There are 2 translations of boycott in Spanish:

boycott1

Pronunciation: /ˈbɔɪkɑːt; ˈbɔɪkɒt/

n

  • boicot (masculine), boicoteo (masculine) to mount a boycott organizar* un boicot or boicoteo
    More example sentences
    • Two Australian wool bodies have approached the boycott in very different ways.
    • I have e-mailed the company and also copied my message to the financial investors for the Body Shop, stating that I will begin a boycott of Body Shop products effective immediately.
    • Independent Financial Advisers who sell its policies have threatened boycotts.

Definition of boycott in:

Get more from Oxford Dictionaries

Subscribe to remove adverts and access premium resources

Word of the day esporádicamente
adv
sporadically …
Cultural fact of the day

The PAN (Partido de Acción Nacional) is the political party that won the Mexican general elections in 2000, breaking the Partido Revolucional Institucional's record of 71 years in power. PRI - Partido Revolucionario InstitucionalPAN was founded in 1939 as a conservative alternative to President, Lázaro Cárdenas. It presents an image of being a defender of popular causes, but takes an individualistic approach to matters of education and property. Its traditional policies include limiting state intervention in the economy to a minimum and bringing about a greater rapprochement between the government and the church.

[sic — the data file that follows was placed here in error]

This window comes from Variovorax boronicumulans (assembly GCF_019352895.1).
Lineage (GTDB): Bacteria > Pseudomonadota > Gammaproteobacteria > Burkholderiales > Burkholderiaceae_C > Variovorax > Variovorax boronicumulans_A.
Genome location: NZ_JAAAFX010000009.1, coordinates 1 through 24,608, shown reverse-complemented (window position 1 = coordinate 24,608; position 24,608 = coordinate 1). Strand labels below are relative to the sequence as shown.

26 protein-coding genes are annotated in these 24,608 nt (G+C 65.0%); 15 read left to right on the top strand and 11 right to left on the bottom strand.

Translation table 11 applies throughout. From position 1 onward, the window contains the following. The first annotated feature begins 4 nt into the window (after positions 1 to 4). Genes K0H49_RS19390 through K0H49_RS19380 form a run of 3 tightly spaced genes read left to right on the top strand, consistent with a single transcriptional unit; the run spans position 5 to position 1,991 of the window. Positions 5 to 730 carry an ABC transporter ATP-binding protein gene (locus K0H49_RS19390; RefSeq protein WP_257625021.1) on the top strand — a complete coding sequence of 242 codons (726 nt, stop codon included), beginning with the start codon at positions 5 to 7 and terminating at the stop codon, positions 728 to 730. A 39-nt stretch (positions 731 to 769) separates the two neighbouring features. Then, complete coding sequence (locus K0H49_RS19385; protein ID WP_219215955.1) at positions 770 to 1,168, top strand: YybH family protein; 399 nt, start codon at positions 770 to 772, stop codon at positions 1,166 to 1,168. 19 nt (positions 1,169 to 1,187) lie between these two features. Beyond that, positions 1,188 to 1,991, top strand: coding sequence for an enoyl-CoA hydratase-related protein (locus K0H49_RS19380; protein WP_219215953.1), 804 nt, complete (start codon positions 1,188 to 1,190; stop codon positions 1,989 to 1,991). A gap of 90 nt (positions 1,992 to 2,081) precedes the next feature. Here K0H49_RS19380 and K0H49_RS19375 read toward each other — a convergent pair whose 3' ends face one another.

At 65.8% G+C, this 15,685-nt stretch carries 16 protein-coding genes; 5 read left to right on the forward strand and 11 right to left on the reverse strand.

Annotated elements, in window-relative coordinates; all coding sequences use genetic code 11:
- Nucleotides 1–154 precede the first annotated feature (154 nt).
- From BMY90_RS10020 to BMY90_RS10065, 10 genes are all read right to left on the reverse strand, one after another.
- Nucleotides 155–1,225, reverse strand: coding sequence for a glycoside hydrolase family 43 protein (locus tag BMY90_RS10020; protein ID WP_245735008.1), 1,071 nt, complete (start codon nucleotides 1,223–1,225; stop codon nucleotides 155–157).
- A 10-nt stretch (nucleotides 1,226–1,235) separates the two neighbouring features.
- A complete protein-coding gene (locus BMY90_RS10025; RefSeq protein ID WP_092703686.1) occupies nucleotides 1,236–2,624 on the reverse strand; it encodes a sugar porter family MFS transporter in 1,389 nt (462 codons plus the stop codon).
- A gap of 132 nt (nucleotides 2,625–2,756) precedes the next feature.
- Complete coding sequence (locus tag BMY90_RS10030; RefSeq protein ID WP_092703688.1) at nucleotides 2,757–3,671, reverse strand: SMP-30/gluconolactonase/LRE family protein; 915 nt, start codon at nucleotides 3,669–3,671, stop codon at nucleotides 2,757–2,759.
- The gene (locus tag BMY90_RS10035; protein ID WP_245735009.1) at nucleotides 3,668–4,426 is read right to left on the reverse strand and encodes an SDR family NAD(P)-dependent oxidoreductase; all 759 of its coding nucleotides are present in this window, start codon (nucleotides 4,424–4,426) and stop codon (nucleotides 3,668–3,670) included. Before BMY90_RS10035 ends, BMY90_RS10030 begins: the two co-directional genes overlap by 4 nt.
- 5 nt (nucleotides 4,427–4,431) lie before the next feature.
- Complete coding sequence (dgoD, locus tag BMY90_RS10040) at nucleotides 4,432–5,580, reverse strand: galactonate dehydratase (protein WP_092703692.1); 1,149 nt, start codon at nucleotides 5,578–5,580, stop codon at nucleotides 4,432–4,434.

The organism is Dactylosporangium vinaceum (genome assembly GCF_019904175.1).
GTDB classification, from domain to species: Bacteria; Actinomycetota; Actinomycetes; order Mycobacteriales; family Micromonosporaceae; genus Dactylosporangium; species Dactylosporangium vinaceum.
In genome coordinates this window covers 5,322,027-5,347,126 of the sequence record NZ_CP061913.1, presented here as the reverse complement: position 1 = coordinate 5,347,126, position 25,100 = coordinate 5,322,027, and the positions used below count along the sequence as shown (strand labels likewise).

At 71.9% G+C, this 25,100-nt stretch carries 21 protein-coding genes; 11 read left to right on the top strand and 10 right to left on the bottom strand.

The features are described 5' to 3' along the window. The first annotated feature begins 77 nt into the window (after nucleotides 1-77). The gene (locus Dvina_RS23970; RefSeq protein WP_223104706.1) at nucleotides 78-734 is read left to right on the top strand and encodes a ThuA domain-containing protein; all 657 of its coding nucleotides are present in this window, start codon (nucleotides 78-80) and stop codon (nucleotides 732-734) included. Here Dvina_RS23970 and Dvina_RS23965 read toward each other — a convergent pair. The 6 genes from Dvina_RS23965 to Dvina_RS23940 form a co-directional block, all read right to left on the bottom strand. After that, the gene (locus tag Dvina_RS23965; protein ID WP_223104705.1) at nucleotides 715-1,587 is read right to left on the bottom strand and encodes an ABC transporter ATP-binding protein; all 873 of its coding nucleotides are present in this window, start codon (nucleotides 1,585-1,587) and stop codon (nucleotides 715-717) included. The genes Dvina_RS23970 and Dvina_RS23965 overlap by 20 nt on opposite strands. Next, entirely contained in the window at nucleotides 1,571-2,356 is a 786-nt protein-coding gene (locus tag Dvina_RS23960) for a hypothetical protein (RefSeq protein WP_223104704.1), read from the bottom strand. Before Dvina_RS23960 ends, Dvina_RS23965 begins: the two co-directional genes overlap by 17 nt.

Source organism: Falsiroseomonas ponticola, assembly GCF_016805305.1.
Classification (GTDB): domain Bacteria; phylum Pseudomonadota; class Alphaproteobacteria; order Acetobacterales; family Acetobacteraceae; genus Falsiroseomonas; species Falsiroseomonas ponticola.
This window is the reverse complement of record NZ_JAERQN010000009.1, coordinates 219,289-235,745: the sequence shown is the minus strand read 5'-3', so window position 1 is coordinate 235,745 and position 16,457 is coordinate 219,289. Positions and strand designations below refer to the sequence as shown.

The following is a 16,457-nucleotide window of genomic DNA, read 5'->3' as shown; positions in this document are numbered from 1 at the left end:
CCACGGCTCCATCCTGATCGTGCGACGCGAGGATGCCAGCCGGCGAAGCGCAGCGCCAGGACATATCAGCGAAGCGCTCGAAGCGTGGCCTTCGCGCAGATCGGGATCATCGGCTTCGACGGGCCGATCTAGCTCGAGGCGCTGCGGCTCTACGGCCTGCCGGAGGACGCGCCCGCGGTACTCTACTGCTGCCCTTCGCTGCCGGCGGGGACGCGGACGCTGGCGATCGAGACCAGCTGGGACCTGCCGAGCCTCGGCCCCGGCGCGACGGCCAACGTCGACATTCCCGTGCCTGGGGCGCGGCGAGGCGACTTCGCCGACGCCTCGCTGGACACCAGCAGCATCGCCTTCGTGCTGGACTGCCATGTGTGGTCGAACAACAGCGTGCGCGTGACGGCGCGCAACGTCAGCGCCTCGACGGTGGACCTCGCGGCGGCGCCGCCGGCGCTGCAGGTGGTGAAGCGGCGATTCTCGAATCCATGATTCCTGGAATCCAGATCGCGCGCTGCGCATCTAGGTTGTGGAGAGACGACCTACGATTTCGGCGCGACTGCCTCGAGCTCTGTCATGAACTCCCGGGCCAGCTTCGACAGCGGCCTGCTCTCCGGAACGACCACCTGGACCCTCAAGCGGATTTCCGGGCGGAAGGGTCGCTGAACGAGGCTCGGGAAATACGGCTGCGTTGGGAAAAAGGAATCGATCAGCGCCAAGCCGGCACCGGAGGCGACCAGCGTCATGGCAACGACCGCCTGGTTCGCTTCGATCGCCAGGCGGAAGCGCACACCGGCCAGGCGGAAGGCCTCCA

There are 2 translations of boycott in Spanish:

boycott2

vt

Definition of boycott in:

Get more from Oxford Dictionaries

Subscribe to remove adverts and access premium resources

Word of the day esporádicamente
adv
sporadically …
Cultural fact of the day

The PAN (Partido de Acción Nacional) is the political party that won the Mexican general elections in 2000, breaking the Partido Revolucional Institucional's record of 71 years in power. PRI - Partido Revolucionario InstitucionalPAN was founded in 1939 as a conservative alternative to President, Lázaro Cárdenas. It presents an image of being a defender of popular causes, but takes an individualistic approach to matters of education and property. Its traditional policies include limiting state intervention in the economy to a minimum and bringing about a greater rapprochement between the government and the church.